COLORADO SPRINGS, CO- James Gonad, public relations director for the USAT, announced earlier this week that the sport of triathlon would be implementing official rule enforcements to what has historically been referred to as “Generally accepted principles of triathloning.”
According to Gonad, “In 2019, we will begin imposing penalties for any acts of humility seen during any one of our sanctioned events.”
It is no secret that triathlons are full of some of the most self-centered and egotistical people in the world and it seems that the USAT would like to keep it this way.
An unidentified spokesperson for the USAT told us, “There has been an uptick in so-called athletes saying things like ‘please’ and ‘thank-you’ at some of our aid stations. Hell, we even had a guy hold a door open for someone as he was exiting the porta-crapper. This is a sport based on self-righteousness; there is simply no place for graciousness or humility.”
While it is true that it is hard to be humble while wearing tights, clip-ready biker shoes, and a long-tailed aero helmet, we asked Gonad if maybe the future of triathlons would possibly explore the benefits of adopting a culture of inclusivity and gentility. His response was, “I highly doubt it. These guys have a long road to travel in order to make up for the lack of athletic success that they achieved in high-school, there simply is no time to be anything other than serious when you are covering your Couvre in a silicone swim cap and staring through the lenses of prescription swim goggles. Amateur triathlons are serious shit.”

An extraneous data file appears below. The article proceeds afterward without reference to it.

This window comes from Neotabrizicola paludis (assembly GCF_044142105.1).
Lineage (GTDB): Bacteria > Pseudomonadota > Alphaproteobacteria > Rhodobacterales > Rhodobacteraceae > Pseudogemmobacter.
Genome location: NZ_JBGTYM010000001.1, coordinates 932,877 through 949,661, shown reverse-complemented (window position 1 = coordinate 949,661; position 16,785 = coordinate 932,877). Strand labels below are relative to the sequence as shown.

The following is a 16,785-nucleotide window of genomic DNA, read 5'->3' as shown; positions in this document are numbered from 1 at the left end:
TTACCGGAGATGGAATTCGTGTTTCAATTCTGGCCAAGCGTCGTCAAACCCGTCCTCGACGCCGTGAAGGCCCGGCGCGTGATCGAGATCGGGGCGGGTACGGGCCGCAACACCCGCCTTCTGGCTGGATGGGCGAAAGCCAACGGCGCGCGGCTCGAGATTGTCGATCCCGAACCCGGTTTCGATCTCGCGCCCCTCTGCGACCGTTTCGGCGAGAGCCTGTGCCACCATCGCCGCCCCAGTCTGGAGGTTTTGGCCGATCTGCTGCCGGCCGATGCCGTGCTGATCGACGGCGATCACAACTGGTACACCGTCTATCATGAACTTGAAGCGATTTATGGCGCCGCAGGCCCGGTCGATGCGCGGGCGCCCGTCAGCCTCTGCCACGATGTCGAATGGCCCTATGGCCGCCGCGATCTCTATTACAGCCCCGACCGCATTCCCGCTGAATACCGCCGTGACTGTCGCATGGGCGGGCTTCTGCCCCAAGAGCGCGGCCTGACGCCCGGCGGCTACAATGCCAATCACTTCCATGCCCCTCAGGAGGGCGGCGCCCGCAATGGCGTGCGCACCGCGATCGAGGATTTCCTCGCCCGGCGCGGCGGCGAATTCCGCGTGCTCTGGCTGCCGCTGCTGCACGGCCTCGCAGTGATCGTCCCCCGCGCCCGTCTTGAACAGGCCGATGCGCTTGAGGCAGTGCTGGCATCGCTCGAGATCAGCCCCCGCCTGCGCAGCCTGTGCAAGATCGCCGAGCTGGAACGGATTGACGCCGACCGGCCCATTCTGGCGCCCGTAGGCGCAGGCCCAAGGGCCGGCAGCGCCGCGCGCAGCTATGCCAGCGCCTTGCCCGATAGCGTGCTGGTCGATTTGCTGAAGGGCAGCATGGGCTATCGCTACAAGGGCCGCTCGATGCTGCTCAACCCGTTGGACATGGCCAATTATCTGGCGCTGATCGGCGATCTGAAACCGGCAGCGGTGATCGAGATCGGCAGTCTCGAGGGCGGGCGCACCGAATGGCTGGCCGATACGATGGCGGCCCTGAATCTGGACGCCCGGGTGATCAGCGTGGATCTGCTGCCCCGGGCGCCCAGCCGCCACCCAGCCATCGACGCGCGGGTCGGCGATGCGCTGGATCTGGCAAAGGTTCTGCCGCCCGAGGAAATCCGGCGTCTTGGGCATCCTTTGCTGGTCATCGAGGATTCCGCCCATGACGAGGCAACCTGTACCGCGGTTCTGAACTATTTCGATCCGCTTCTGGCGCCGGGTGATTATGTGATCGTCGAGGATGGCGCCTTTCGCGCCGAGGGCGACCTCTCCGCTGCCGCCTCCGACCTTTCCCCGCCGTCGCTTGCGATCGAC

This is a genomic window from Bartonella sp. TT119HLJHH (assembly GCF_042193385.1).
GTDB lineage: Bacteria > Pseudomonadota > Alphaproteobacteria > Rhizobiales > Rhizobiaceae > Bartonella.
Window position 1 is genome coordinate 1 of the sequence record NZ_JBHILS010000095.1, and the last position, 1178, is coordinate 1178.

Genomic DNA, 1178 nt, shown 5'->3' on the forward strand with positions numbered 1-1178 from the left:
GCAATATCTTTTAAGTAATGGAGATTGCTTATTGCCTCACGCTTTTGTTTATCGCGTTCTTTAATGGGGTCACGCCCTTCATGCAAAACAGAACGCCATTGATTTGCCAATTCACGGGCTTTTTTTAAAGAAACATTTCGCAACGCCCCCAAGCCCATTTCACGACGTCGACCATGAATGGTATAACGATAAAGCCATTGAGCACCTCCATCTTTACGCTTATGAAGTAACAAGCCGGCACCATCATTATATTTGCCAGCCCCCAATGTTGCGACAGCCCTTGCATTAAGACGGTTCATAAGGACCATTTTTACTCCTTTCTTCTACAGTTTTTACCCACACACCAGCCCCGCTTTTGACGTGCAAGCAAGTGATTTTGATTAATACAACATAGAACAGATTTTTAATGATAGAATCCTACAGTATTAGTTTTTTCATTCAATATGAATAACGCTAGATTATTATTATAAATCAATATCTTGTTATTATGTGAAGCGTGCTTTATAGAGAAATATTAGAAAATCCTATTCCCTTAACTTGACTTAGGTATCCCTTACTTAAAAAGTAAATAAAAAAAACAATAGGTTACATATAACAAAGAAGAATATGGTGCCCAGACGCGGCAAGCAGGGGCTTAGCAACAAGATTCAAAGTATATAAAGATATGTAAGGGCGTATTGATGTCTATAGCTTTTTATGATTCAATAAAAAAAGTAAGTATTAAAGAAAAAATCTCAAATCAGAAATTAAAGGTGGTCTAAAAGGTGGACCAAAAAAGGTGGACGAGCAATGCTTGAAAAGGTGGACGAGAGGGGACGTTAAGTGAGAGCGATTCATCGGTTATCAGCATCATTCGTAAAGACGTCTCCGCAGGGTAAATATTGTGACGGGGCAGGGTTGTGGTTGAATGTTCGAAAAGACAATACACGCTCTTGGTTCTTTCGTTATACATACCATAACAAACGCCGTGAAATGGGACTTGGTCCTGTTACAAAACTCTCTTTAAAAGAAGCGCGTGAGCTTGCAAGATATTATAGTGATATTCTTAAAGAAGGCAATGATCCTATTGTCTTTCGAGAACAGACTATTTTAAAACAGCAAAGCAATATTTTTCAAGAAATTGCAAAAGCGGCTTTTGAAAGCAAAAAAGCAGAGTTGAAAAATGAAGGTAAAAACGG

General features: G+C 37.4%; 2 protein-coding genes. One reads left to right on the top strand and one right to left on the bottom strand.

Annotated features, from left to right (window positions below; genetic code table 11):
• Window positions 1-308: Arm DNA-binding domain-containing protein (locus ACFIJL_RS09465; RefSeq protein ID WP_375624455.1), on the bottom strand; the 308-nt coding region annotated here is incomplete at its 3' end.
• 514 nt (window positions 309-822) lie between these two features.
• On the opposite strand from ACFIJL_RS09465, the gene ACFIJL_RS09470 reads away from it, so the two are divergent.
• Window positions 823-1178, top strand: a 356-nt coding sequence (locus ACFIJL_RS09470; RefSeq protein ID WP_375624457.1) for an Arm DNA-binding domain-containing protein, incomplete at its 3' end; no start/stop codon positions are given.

James Gonad concluded our visit with him by saying, “There is only so much policing that we can do with our resources. Things like HGH, anabolics and other PED’s can be overlooked but acknowledging the existence of other human beings within your personal space or the appreciation of someone else’s time to help volunteer for these events will be strictly enforced. It’s all about each individual carrying themself as if they are the greatest athlete on the planet to never accomplish much athletically.”